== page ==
09/01/2009

Creative Activities as Teaching Tools

By Ying Tang

In contrast to the rest of the interactive and challenging "hands-on" type of counseling courses in counselor education, the career counseling course has often been considered as the least attractive (yet required) course. Traditionally, students in this course are taught theories in a way that emphasizes memorizing material. Even though memorization is important, educators should also encourage students to think critically and creatively (Sternberg, 2004).

The rationale of utilizing creative activities in a career class is to stimulate creative thinking and to guide students through the personal journey of self-exploration. The author has created and adapted a set of creative activities to foster students' self-exploration and raise their self-awareness. The author's curriculum design expands upon Krumboltz and Henderson's learning theory (2002) which suggested that there are factors which influence an individual's beliefs about their abilities, career options, and their plan of action in career search. These four factors are (a) genetic endowment, (b) environmental conditions, (c) learning experiences, and (d) task approach skills. These must be addressed during the process of career counseling. Among them, "the learning experience" is where educators can have a significant impact.

The use of expressive art is also included as one of the creative activities used by the author. According to Malchiodi (2005), "art making encourages the creation of a tangible product and helps individuals visually express and record experiences, perceptions, feelings, and imagination" (p.98). Play therapists, art therapists, psychologists, school counselors, social workers, and others often utilize art activities in their work with children. Connor and Willis (2004) have also used creative arts activities, such as movement, art creations, creative writing, etc., in the career counseling class. The artistic process evokes emotions, promotes relaxation, and accesses intuition for decision making. Even though the use of creative arts in career counseling has been very limited, the author believes it has great potential in assisting students in expressing their feelings, hopes, and dreams, and even in obtaining catharsis. The idea of art making is not only fun and thought-provoking, but stimulates personal reflection and classroom interaction.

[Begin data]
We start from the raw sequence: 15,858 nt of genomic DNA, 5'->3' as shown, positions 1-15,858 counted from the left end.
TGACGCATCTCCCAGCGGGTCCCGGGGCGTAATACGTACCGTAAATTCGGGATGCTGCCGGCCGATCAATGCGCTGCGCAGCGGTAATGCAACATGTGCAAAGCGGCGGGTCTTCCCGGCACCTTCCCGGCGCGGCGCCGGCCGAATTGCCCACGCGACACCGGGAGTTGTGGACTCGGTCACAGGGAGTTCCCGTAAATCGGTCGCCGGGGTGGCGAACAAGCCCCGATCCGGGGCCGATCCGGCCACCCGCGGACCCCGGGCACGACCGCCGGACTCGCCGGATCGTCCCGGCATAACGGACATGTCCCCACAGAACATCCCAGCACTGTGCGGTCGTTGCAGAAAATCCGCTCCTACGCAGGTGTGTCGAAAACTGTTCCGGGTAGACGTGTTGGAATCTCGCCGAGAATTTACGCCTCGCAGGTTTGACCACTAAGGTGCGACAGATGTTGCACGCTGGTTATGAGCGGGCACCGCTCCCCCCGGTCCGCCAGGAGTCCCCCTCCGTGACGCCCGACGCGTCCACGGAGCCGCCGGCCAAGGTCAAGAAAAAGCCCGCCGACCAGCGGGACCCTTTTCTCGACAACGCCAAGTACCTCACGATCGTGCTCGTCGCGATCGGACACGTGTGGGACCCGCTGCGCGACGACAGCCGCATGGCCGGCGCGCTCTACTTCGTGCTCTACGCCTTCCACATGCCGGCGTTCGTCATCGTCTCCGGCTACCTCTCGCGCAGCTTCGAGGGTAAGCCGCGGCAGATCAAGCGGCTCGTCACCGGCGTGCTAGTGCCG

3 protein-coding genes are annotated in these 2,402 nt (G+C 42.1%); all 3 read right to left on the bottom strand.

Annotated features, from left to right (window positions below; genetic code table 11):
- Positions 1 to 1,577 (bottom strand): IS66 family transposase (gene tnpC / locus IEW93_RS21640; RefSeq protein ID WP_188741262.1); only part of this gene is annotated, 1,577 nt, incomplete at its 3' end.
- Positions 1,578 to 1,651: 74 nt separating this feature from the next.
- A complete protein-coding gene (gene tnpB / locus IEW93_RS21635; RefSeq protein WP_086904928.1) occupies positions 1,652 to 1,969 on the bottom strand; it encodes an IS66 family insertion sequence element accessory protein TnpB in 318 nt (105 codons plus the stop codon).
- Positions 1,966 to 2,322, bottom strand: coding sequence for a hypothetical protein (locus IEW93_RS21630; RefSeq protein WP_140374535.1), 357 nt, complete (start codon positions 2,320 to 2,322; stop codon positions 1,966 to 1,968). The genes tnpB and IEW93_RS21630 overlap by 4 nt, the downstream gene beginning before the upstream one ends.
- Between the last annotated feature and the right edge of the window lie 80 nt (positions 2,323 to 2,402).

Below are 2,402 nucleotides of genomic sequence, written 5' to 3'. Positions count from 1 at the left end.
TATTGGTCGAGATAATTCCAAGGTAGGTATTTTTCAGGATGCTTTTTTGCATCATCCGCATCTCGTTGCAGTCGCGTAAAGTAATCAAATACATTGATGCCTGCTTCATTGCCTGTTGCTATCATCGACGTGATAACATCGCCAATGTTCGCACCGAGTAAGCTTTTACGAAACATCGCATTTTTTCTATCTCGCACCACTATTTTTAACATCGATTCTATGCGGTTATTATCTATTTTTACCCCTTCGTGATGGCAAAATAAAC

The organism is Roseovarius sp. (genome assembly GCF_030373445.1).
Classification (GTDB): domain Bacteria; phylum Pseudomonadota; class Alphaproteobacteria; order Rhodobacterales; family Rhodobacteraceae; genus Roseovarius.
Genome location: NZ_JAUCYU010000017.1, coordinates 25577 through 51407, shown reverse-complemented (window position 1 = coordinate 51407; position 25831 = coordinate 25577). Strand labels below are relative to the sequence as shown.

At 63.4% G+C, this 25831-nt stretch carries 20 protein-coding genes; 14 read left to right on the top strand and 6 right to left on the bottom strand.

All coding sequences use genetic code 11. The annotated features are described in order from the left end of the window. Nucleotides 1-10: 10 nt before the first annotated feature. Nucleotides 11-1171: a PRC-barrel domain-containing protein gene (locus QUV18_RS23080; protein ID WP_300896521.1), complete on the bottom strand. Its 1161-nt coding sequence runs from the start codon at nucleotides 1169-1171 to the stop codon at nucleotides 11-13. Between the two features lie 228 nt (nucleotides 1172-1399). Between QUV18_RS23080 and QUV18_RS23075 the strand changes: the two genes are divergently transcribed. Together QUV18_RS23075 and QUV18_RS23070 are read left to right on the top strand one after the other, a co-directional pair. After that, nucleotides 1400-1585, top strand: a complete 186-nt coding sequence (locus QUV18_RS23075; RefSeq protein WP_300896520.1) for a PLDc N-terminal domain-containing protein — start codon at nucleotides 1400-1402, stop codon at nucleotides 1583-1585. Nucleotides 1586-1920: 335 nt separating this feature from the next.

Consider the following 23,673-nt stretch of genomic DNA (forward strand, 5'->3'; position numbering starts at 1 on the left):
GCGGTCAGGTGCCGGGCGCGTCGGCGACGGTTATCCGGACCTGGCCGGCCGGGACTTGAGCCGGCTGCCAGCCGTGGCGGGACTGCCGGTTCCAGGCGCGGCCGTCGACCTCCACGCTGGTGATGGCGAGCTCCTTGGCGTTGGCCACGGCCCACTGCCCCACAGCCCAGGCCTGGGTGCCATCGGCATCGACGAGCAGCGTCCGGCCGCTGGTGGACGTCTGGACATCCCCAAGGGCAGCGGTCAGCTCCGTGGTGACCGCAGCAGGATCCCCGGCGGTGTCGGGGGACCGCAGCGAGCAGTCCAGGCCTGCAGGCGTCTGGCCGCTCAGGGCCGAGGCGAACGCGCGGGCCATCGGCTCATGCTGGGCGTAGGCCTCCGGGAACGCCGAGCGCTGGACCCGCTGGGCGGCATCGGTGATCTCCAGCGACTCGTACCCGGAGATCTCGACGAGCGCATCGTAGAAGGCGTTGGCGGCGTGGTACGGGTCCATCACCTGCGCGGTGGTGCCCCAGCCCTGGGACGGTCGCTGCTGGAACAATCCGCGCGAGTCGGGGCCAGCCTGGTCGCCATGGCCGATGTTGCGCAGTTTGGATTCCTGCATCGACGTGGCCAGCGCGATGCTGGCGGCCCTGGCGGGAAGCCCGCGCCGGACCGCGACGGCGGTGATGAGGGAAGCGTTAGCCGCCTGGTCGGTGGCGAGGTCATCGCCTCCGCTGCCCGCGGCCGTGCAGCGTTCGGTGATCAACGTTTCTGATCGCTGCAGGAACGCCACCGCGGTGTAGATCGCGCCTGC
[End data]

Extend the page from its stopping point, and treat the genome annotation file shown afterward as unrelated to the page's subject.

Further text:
A Guided Self-Exploration Process: Creative Activities

Based on the author's design, there are five activities which were used to guide students' self-exploration in the career class. These activities are

  1. unstructured autobiography (Lock, 2005),
  2. structured autobiography (Lock, 2005),
  3. life line (Pope & Minor, 2000),
  4. creative art, and
  5. career portfolio.

The first activity, unstructured autobiography, requires students to answer the question "who am I?". The answer to the question can be simple, but students have to be able to explain in detail the rationale behind their answer. Any experiences or personal stories may be included. The second activity, structured autobiography, requires students to write an autobiography using a list of guided questions which focus on different areas of their life, such as work experiences, childhood interests, and life roles. The third activity, lifeline, requires that an individual draw a line from birth to death and mark significant events and experiences that have affected his/her career decision making (Pope & Minor, 2000). The purpose of the "lifeline" is to reveal lists of various experiences and factors that influence an individual's career path. The fourth activity, creative art, requires students to design art work that represents who they are, their journey, and their aspirations. Last, a career portfolio concludes the creative activity. The career portfolio is not only used to organize the results of all the creative activities, but also includes writing a reflective essay based on their semester-long self-exploration process. It is required that students reflect and analyze their past, present, and future career direction, and identify a connection between a career counseling theory and how it applies to their career journey. At the end of the semester, students are required to present their career portfolio and their art creation in class.